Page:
How to Become a 5 Star Spa Therapist


Your appearance is obviously the first impression that your client will have of you, therefore it is crucial that you are immaculate at all times.  Typical key areas to focus on are the following:

  • A clean uniform which is usually provided by your establishment. It should be washed and ironed daily.
  • Tidy hair (preferably tied up so that it is not trailing over your face or onto your client)
  • Subtle day make-up to consist of light foundation, mascara and a light lip gloss.
  • Minimal Jewellery (small earrings, wedding ring or watch)
  • No over-powering aromas of perfume or fake tanning products.  If fake tan is applied it should be natural and professionally applied.

All of these factors will help your client to automatically look at you as a professional therapist who they will seek advice and treatment from. If your client sees you looking ‘scruffy and unkempt’ they are not so likely to put their trust in you to provide them with the best five star treatment possible.


Once your client has been approached by you and has taken in your physical appearance they will then be looking at your overall personality and demeanour. I have found the following points are always helpful in remembering the way to present yourself within a spa environment;

  • Always smile, regardless of if you are having a difficult or challenging day.
  • Be friendly but professional.  There is a fine line between the two however it is possible to maintain your professional manner whilst chatting to your client about key topics.
  • It is vital that you have a real passion for the beauty industry and have a thorough understanding of your environment and the treatments you are offering.
  • Having a sociable and positive attitude and personality will make your clients feel at ease in your presence.  The client does not want to be presented with a therapist who is not passionate about their job.

Client Care

Within a five star environment your client will be expecting a high standard of client care which should include the following:

  • Always greet your client by introducing yourself and addressing them by using Mr/Mrs...
  • Your client should be offered a beverage of some sort before and after their treatment, examples could be water or a range of herbal teas.
  • Clients within a spa should generally be offered a gown and slippers before their treatment.
  • Be prepared to give your client a thorough tour of the spa and facilities so they feel comfortable within their environment.

Do remember some clients may have not been to a spa before so making them familiar with their surroundings is important to let them know where key areas are, introducing yourself as their therapist will make their experience all the more enjoyable.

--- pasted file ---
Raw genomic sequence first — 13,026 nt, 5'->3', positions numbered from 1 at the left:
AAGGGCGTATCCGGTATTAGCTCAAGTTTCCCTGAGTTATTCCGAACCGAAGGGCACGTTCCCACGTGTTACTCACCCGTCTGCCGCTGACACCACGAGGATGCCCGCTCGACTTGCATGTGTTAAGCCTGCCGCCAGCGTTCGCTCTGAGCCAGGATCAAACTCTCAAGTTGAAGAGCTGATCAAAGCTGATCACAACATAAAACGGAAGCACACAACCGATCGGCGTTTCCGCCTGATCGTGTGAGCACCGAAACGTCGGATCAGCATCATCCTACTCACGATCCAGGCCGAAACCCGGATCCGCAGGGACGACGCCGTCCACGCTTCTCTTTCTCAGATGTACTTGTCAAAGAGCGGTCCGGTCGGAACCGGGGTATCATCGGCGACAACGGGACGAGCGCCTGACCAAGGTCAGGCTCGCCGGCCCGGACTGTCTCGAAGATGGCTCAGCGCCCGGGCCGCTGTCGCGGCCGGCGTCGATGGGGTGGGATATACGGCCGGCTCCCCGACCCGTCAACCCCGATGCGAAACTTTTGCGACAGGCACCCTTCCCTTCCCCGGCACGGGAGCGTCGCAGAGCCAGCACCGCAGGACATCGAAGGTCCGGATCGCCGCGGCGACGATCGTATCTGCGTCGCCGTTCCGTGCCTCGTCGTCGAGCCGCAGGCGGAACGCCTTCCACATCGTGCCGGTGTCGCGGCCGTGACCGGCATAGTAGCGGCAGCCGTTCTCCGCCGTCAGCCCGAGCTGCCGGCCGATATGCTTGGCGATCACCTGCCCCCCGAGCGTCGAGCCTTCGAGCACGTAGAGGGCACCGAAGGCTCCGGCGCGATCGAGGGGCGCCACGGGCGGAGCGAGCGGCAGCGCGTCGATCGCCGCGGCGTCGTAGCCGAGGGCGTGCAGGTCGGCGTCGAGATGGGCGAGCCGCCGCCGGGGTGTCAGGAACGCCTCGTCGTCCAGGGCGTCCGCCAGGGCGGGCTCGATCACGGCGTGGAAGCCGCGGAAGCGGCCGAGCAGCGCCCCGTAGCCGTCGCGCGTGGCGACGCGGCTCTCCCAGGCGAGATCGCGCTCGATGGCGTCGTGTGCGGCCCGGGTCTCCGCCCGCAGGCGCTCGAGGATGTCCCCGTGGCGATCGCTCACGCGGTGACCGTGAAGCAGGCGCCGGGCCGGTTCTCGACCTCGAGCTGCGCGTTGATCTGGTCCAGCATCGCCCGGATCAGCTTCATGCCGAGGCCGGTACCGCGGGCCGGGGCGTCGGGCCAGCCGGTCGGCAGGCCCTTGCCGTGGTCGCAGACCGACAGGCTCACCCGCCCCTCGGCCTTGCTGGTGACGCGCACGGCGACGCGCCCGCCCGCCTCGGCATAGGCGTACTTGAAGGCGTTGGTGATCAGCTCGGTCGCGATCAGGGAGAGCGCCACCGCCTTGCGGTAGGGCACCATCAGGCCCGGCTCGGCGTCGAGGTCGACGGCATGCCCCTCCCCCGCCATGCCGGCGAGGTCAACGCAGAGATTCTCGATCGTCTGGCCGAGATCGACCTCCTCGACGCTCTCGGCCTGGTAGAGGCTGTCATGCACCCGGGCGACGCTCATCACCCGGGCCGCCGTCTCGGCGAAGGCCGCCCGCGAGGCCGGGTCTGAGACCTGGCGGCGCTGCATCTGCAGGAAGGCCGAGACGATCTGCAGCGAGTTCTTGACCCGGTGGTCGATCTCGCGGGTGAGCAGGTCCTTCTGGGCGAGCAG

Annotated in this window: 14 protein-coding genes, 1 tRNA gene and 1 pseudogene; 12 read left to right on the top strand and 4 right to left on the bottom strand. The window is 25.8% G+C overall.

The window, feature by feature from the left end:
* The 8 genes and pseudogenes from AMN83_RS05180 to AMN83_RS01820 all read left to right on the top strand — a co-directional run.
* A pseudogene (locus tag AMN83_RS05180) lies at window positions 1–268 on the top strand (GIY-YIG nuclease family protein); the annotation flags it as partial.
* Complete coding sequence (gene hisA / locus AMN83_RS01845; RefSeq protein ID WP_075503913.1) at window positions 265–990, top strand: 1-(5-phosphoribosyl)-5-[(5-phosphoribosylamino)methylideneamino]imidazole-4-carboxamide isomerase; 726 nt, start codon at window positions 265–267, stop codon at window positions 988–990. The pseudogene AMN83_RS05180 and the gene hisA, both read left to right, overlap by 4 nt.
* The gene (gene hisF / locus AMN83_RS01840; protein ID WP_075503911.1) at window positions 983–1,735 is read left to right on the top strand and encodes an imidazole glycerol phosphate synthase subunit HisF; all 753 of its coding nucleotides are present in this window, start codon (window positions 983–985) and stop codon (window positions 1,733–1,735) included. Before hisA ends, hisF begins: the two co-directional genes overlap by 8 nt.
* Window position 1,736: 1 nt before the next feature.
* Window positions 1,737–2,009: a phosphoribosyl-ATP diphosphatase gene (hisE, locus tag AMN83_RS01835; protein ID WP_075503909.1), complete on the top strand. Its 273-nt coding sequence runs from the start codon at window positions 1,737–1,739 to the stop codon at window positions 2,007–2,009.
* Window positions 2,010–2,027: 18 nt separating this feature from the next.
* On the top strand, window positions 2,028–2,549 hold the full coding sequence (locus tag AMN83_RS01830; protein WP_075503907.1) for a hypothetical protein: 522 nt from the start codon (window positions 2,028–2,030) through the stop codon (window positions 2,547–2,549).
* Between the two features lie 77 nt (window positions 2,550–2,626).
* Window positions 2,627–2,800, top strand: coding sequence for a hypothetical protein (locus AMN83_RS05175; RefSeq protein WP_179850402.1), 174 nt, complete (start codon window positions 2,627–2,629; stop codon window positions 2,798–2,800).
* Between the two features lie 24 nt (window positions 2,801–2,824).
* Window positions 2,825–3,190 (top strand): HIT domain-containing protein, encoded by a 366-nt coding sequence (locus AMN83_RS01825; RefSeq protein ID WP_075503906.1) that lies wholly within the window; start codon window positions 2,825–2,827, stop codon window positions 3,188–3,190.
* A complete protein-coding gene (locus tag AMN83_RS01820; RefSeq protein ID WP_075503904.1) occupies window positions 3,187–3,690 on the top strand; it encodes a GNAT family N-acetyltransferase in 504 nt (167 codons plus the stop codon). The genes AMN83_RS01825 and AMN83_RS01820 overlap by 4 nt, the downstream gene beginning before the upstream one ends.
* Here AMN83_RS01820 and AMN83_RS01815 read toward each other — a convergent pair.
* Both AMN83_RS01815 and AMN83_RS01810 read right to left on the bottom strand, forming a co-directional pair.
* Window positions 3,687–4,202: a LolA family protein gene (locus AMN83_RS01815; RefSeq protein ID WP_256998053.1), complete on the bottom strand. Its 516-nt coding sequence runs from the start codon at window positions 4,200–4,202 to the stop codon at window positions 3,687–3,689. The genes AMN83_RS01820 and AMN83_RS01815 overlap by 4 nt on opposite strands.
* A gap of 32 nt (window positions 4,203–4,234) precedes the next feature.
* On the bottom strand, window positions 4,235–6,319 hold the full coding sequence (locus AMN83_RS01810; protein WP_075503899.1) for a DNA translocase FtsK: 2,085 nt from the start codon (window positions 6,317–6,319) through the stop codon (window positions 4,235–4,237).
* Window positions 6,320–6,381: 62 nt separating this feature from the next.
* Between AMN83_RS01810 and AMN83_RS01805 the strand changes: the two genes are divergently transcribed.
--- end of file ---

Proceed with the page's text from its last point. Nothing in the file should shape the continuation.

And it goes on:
Treatment Technique

Within a spa you will receive the highest level of treatment training sometimes within the spa itself as each individual spa may have its own protocol. Continuous study and learning of the products and treatments you offer is therefore vital.

Your treatment room should be immaculate and fully stocked at all times. Many spas will want to promote a tranquil environment so the use of relaxing music and candles for example will help to promote this atmosphere.

Typical treatments that will be required of you within a spa include:

  • Massage
  • Facials
  • Specialist treatments such as, reflexology and water based treatments.

As I mentioned earlier a spa is a relaxing environment so within your treatment technique you should be slow, graceful and pay extra special attention to your clients’ well-being.

Aftercare and Homecare

After every single treatment you do as a spa therapist your client must leave your care knowing the following key factors;

  • How they can maintain and prolong the effects of the treatment, possibly with the recommendation of retail products which I will discuss in more detail further on.
  • If there is anything they should or should not do following their treatment and for how long after. For example drinking plenty of water after a massage, or not having any other heat treatments for 24 hours after a facial.  Some establishments even provide an aftercare card containing this information that the client can take away with them.
  • Providing your client with details on when they should return for another treatment.
  • Giving your client clear instruction following their treatment is proven to ensure they will return to you for further treatment, therefore establishing trust from the first meeting.


As I mentioned earlier the homecare advice you give to your client is vital in being able to sell retail products to your client. As a professional within the spa industry your clients will look to you for your opinion and guidance. It is sometimes a good idea to have an actual form which you can fill in that your client can refer to after their treatment so they know exactly which products are best suited to them.

Within a five star environment the range of products will be of a high quality, therefore as the therapist you should have a thorough knowledge of the brand, its ingredients and functions. This will help with your confidence in selling and your clients’ confidence in buying!


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